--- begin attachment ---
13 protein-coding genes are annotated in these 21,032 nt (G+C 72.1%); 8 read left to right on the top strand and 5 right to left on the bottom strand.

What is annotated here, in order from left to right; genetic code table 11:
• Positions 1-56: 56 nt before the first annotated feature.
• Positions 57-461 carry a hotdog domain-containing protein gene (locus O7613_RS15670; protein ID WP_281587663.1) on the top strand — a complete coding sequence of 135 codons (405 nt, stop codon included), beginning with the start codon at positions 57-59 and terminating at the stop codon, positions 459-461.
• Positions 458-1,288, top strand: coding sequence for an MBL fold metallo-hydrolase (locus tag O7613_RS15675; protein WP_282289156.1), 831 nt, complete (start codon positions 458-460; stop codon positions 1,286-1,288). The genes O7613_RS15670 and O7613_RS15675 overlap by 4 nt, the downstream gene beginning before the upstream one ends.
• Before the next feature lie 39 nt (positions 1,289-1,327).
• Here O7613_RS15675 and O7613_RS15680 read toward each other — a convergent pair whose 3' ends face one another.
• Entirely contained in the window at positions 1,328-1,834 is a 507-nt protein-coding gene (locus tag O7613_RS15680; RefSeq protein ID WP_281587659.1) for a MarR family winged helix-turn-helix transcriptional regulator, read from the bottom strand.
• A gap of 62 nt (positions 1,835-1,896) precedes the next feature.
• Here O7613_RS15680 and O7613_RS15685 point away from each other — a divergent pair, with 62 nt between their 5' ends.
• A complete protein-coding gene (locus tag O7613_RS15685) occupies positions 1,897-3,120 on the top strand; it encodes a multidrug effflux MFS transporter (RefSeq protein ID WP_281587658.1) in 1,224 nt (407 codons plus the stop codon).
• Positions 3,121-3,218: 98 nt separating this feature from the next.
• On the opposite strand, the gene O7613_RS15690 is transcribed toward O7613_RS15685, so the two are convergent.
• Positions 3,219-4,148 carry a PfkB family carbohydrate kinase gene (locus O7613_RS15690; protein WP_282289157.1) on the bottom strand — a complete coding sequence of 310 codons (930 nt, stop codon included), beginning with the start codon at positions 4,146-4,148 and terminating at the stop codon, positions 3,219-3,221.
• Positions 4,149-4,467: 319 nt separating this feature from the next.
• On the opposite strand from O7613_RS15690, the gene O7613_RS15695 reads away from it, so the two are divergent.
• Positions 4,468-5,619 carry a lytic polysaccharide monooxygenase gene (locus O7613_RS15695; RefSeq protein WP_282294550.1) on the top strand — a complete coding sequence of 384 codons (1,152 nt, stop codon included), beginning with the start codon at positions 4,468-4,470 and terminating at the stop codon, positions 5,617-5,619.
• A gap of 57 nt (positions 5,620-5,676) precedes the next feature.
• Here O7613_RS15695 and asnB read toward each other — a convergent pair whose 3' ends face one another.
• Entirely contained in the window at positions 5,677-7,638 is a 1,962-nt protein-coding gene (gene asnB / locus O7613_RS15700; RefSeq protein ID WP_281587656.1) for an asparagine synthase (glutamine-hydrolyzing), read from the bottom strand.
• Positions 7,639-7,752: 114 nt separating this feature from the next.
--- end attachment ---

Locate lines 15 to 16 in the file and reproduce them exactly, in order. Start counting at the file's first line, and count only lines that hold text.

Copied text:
• Positions 4,149-4,467: 319 nt separating this feature from the next.
• On the opposite strand from O7613_RS15690, the gene O7613_RS15695 reads away from it, so the two are divergent.